Hochtief CEO lobbies for Qatari help in ACS battle

FRANKFURT (BestGrowthStock) – Hochtief (HOTG.DE: ) Chief Executive Herbert Luetkestratkoetter met with Qatar’s economy minister at the end of September, lobbying for support against an unwanted low-ball offer from Spain’s ACS (ACS.MC: ).

A spokeswoman for Hochtief said German Chancellor Angela Merkel had arranged for Luetkestratkoetter to be introduced to minister Youssef Kamal at a recent event hosted by Germany’s President Christian Wulff.

A German government spokeswoman said Hochtief was discussed at the event, without being more specific.

ACS, headed by Real Madrid soccer club President Florentino Perez, has said it will offer Hochtief shareholders eight ACS shares for every five Hochtief shares they own, valuing the German builder at about 3.7 billion euros ($5.2 billion). ($1.02 billion) to get a majority stake in Hochtief.

Luetkestratkoetter has said the offer is hostile and offers no value for Hochtief, which has a market value of 4.4 billion euros. Hochtief has hired Credit Suisse (CSGN.VX: ), Goldman Sachs (GS.N: ) and Deutsche Bank (DBKGn.DE: ) to work out a defense strategy.

Hochtief and its Australian unit Leighton Holdings (LEI.AX: ), of which it owns 54 percent, have already asked Australian regulators to help them fend off ACS’s approach.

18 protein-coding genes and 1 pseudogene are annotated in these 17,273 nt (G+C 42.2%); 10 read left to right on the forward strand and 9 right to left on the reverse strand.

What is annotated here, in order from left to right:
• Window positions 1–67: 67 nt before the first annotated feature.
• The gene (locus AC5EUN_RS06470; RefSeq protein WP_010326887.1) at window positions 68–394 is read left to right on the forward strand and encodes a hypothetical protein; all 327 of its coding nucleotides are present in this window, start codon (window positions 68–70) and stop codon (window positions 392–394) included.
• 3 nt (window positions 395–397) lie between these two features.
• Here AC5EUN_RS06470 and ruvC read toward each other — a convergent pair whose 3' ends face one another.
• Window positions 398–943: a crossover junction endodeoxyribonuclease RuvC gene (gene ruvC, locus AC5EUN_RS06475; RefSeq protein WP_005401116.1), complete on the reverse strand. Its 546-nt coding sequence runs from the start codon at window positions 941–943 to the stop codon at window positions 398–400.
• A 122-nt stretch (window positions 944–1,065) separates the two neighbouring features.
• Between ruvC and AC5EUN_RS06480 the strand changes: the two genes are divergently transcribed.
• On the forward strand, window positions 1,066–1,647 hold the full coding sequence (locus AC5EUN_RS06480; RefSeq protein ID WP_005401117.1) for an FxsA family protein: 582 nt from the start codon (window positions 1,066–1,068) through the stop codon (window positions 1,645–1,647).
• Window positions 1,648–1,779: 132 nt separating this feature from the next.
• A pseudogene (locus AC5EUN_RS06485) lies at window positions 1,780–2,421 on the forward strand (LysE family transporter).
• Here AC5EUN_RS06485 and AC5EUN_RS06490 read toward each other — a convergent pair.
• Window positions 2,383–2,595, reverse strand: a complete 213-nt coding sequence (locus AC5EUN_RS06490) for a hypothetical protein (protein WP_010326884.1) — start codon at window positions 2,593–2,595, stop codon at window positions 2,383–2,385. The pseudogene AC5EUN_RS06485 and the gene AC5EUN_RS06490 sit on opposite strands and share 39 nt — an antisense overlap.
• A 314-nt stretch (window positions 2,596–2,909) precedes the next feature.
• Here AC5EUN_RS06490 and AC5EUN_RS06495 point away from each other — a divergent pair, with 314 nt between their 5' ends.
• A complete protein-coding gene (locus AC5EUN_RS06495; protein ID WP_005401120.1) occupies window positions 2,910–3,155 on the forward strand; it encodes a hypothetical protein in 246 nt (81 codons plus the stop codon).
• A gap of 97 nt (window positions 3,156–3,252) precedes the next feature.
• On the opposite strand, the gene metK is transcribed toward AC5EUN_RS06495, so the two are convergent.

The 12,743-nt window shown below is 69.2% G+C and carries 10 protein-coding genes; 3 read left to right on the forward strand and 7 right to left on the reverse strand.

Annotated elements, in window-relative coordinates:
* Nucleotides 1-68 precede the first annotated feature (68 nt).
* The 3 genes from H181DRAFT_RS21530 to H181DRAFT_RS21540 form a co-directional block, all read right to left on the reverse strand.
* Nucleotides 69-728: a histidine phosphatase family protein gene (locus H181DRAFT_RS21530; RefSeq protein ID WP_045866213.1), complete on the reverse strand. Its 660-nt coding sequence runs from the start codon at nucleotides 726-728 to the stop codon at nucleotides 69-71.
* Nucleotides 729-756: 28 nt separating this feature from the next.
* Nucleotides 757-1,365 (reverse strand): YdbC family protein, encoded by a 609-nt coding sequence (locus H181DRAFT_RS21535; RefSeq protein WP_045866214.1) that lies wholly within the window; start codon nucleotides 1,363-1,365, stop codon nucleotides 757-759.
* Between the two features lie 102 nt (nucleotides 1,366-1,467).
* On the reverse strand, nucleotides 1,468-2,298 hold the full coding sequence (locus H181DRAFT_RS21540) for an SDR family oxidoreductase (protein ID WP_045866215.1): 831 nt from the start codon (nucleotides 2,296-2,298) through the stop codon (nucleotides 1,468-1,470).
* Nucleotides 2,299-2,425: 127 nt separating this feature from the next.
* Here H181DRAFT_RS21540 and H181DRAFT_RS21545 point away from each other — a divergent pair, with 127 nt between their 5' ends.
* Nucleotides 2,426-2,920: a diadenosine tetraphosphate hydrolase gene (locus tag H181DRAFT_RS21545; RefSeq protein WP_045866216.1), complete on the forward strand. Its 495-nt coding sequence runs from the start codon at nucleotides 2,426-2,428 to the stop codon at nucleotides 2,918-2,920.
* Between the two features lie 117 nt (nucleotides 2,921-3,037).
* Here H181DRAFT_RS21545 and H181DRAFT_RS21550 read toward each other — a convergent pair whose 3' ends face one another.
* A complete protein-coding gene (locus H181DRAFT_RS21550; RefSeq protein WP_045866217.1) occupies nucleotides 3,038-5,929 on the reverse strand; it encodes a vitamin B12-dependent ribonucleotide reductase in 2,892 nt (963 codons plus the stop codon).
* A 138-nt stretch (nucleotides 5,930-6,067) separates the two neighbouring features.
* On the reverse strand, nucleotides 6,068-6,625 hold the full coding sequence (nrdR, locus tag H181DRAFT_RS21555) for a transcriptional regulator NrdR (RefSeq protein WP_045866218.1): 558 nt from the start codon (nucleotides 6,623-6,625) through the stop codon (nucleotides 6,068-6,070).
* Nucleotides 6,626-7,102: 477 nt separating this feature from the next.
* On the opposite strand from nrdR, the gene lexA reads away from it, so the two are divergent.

Banking sources earlier this month told Reuters Hochtief has lobbied Berlin to seek protection and has sought investors in the form of sovereign wealth funds in Dubai and Qatar.

ACS’s deliberately low-priced bid is designed to allow the Spanish company to gradually up its stake without having to offer a premium for control.

German magazine Der Spiegel earlier on Sunday reported that Qatar was now in talks to take a stake in Hochtief, but said no decision had been made yet.

Neither sovereign wealth fund Qatari Investment Authority nor investment arm Qatar Holding were available for comment.

Insiders have said the German government is unlikely to see any takeover by ACS as politically sensitive, while ACS’s 29.9 percent stake could put off many white knights who would get a hostile response from the Spanish builder.

Still, Germany’s Merkel has said she believes Hochtief should remain based in Germany. A German cabinet source has told Reuters Berlin is considering tightening its takeover laws in view of ACS’s acquisition attempt.

(Reporting by Maria Sheahan, Anneli Palmen, Andreas Rinke and Regan Doherty; Editing by David Cowell)

Hochtief CEO lobbies for Qatari help in ACS battle